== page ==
“I dreaded going to jail so much,” he says. “I never went in their home--never.”
The Inez schools could have rescued Wesley too. But somehow, it never happened.
The Maynards had pulled their children out of school in March 1994. They lived on the road for a few months.
“We tried to find them and couldn’t,” says Carroll Kirk, director of pupil personnel and truant officer for Martin County. “Nobody knew where they went to.”
But Maynard had not vanished. In this period, he ran for Congress; was charged with assault in the beating of a man; and ran for the Democratic nomination for governor (his wife was his running mate and, after a highly publicized battle to participate in a televised debate, he quit the race on the air).
Wesley was declared a dropout when school began in the fall of 1994, at age 14--even though state law forbids children to drop out before they’re 16 and punishes parents who don’t make them go.
Jeannette Oldaker, Wesley’s band teacher at Inez Middle School, had asked around about Wesley, with no luck. So she was surprised to see Wesley unloading a van in front of the family’s store in the fall of 1995.
“He grabbed me and hugged me, but he didn’t tell me anything,” she says. “And I said, ‘Well, how are you doing?’ And he said, ‘I’m doing fine.’ ”
Wesley wouldn’t see the outside for weeks at a time. When he did get to go out, usually to perform some menial task, he’d steal a glance at the calendar on his way back to the bathroom.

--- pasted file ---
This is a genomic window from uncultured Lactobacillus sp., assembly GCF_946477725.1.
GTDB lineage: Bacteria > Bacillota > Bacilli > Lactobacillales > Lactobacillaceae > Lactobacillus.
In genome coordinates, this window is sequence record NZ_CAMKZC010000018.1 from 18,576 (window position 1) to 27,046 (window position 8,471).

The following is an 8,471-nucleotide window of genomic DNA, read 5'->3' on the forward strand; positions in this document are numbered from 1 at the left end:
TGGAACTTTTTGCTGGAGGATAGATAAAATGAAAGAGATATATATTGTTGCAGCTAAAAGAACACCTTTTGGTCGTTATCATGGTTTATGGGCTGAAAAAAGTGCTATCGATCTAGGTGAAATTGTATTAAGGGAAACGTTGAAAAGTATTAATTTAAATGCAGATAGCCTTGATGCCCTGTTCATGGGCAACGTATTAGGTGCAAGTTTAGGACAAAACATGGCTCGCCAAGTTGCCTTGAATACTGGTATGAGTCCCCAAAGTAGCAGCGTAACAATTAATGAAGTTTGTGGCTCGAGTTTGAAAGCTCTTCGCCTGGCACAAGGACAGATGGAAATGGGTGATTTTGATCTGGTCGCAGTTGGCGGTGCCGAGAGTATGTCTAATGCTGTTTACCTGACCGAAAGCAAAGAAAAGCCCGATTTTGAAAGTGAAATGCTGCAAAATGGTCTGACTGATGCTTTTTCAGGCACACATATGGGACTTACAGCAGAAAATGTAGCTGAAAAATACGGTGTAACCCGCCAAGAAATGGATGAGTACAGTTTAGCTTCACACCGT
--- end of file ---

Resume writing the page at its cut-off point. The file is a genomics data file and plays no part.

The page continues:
Eventually, he lost all track of time.
“The only time I could tell whether it was day or dark was there were cracks underneath where the floor is,” he says, his voice trailing off to a whisper. “You could see light and day. And you could tell it’s getting close to December or something because it would get cold.”
Wesley had several opportunities to run and even bolted from the house naked in the snow one evening, only to have Maynard catch him in front of the courthouse and coax him back inside. Maynard sometimes left his 9 mm pistol and shotgun within Wesley’s reach, but Wesley couldn’t bring himself to shoot Maynard.
Maynard claimed publicly that he was a member of the Mafia, and Wesley says he believed him. Maynard would take him to the front door, point to the courthouse and dare him to go and tell.
‘He would just tell me that he knew the sheriff; the sheriff was his cousin’s husband"--this is true, though the sheriff dismisses Maynard as a “sicko” who should be hanged--"and he wouldn’t do anything to him,” he says. “And if he did go to jail, he would have somebody hunt me down and kill me.”
On Nov. 11, 1995, Maynard got Wesley out of the bathroom to work on the car of the family’s pastor. It was raining and snowing, so Maynard went inside. Wesley could hear Maynard and his mother arguing about what a burden Wesley was on the family.
“The only reason I left was because he kept saying the only reason him and Mom couldn’t get along was because of me,” Wesley says. “It was all my fault. I just said, ‘To hell with it. I don’t want to be blamed for it no more. I’ll let them get along.’ ”
Wesley hitched a ride to Jed and Debbie Smith’s house about eight miles out of Inez. He knew their boys and used to play basketball there--but they were shocked at his appearance.
“I didn’t recognize who he was,” says one son, Scott Davis, 16. “Because I had gotten a lot bigger, and he had gotten a lot smaller.”
They invited Wesley to sit down and have something to eat.
“The little guy, he was starving to death,” Smith says. “He was eating everything he could get a hold of. I mean, he was just gobbling it down.”
Smith says he dropped his cigarette lighter, and when Wesley reached down to pick it up he saw the purplish stripes on Wesley’s arms.